The “practically lost art of listening … is the nearest of all arts to Eternity.”
— William Butler Yeats
I’m cooking in the kitchen — and roaming Asia with Pico Iyer. Doing laundry, I’m uplifted by Kathleen Norris’ spiritual encounters in a Benedictine monastery. In the garden, I’m captivated by John Le Carre’s Cold War-spy world.
Like audio-book fans everywhere, I read as much (if not more) on tape as I do on the page.
Audio books constitute the fastest growing segment of the publishing industry. But most fans can’t afford the high purchase price; instead, they rely on libraries. The Asheville-Buncombe County Library System holds more than 12,000 audio books, including those for children. According to library Director Ed Sheary, the demand for audio books is “insatiable. They are the single highest demand item in the library system.” Even so, many librarians worry that most of us are unaware of the audio cornucopia on their shelves.
Audio books will never replace printed ones, except among the blind (the industry evolved from the pioneering efforts of Braille Institute Books). Nothing can compare to curling up with a juicy tome and turning its pages. But audio books give time-pressured folks a chance to enjoy works they wouldn’t ordinarily get to.
And, at its best, this unique hybrid medium combines– in careful balance — the writer’s words, the narrator’s style and the publisher’s production quality. Unlike movies, unabridged audio books (the only ones worth “reading”) stay true to the author’s intent. In a good audio book, nothing is lost in the translation — and, in fact, the work is often enhanced.
Audio books do have their limits: They aren’t good for people with hearing difficulties, obviously, or in noisy environments (such as heavy city traffic). Novels with many characters or a heavy stream-of-consciousness style can be too confusing to comprehend audially. And certain authors’ styles may not adapt well to the genre. (Patricia Cornwell’s gruesome crime descriptions, for example, have a downright horrific impact on tape.)
But some books get better on tape. In print, Tony Hillerman’s Navajo-based mysteries (The Blessing Way, etc.) put me to sleep. The audio versions, especially when read by narrator George Guidall — who makes every syllable sparkle — are emotional, unforgettable adventures. (In fact, any text narrated by George is worth checking out, in my book.) I tried the print version of Bill Bryson’s highly touted A Walk in the Woods … yawn. On tape, I laughed out loud. Celebrity memoirs, banal at best, are fascinating when read by the author. Mia Farrow’s voice narrating her own memoir, What Falls Away, is thoroughly convincing. (Woody Allen, you’re a creep!)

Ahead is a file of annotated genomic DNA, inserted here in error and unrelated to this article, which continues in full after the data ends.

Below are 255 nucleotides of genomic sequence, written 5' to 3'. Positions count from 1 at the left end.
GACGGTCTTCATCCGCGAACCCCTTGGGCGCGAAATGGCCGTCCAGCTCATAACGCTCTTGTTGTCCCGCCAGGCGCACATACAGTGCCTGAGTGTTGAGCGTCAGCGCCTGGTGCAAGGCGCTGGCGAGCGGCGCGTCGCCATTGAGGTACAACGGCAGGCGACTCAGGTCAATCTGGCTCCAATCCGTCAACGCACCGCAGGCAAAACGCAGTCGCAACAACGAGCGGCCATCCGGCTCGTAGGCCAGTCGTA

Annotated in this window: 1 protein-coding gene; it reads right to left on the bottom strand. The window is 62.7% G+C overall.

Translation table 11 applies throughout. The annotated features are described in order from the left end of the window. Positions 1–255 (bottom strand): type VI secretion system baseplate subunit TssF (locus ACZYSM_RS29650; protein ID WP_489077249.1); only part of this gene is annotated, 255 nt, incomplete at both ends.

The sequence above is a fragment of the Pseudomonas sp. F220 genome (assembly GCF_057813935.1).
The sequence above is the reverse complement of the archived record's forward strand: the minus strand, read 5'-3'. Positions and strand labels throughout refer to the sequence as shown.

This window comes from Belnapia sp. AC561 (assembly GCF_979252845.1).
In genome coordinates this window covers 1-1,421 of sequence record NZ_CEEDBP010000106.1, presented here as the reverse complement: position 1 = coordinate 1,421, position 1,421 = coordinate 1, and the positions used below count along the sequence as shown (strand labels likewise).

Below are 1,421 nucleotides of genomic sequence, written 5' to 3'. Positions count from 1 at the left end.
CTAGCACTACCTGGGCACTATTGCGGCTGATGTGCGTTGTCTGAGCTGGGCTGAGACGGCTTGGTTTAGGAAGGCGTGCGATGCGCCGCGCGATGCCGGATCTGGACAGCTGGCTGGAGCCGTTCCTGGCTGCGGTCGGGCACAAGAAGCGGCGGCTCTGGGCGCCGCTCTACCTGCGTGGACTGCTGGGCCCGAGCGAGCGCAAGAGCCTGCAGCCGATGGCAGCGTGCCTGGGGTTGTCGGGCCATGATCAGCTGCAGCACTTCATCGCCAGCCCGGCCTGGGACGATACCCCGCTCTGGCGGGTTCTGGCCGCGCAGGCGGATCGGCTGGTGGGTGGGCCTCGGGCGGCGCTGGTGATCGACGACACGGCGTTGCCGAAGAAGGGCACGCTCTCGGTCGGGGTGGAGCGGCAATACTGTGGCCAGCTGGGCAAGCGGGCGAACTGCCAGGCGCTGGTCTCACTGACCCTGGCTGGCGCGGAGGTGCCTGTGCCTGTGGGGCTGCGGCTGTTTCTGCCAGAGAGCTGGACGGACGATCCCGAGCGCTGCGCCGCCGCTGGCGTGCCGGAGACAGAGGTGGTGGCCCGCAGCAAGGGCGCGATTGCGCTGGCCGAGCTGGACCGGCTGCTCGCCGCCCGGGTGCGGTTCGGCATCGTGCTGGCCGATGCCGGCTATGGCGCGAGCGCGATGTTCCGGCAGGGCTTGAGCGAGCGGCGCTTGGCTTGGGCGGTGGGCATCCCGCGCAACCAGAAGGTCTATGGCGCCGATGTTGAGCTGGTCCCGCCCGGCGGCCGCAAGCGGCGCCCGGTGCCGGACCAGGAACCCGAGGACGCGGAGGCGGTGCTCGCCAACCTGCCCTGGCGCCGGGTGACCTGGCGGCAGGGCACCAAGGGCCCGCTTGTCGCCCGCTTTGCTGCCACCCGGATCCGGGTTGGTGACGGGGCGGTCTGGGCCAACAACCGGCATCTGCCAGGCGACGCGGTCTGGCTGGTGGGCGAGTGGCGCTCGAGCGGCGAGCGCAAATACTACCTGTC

Narrating is a rare skill, and not everyone is cut out for it. Leon Uris’ Exodus was flat-out ruined by the narrator’s constant mispronunciations. On the other hand, David Chase’s snooty, slightly sardonic articulation (probably annoying as hell in real life) extracts every nuance from Pico Iyer’s brilliant travel essays.
Of course, even a good writer’s name on the cover doesn’t guarantee that the book is worth your listening time. Tom Wolfe’s Ambush at Ft. Bragg, written specifically as an audio book, is dreck — and a terrible waste of the library’s precious acquisition dollars. Lazy writing becomes glaring on audio because, by nature, the ear is not equipped to overlook. (Come on, Tom, just how many times in one short book can one comfortably hear the term “prodigious breasts”?!!)
Books on tape give readers the chance to delve into topics they feel they need to know more about, but simply don’t have time to explore. I never have the patience to actually read science books — but I absorb them ravenously on tape. Especially rewarding are books by John McPhee (Coming into the Country, etc.), paleontologist Stephen Jay Gould (Rock of Ages, etc.) and Dava Sobel (Longitude: The True Story of a Lone Genius Who Solved the Greatest Scientific Problem of His Time).
Perhaps the greatest advantage of books on tape is the way they can help you discover wonderful writers you might not otherwise have stumbled on. Roaming the audio-bookshelves, I found and fell madly in love with North Carolina poet laureate Fred Chappell. The mesmerizing telling of his mountain stories in Farewell, I’m Bound to Leave You is perhaps the most memorable audio-book experience I’ve ever had: The oral tradition of the hills, caught forever in the rhythm of his prose, was further enhanced by a lyrical narration. Other writers who fare particularly well on tape include surgeon/author Richard Selzer (Down from Troy), science-fiction-tale weaver Ursula LeGuin (A Wizard of Earthsea) and spiritual seeker Kathleen Norris (Dakota).
Remember, you have thousands of audio-book choices just a library trip away. Happy listening!
(Next time: Practical tips on getting the most from your audio-book experience, and best children’s books — for adults!)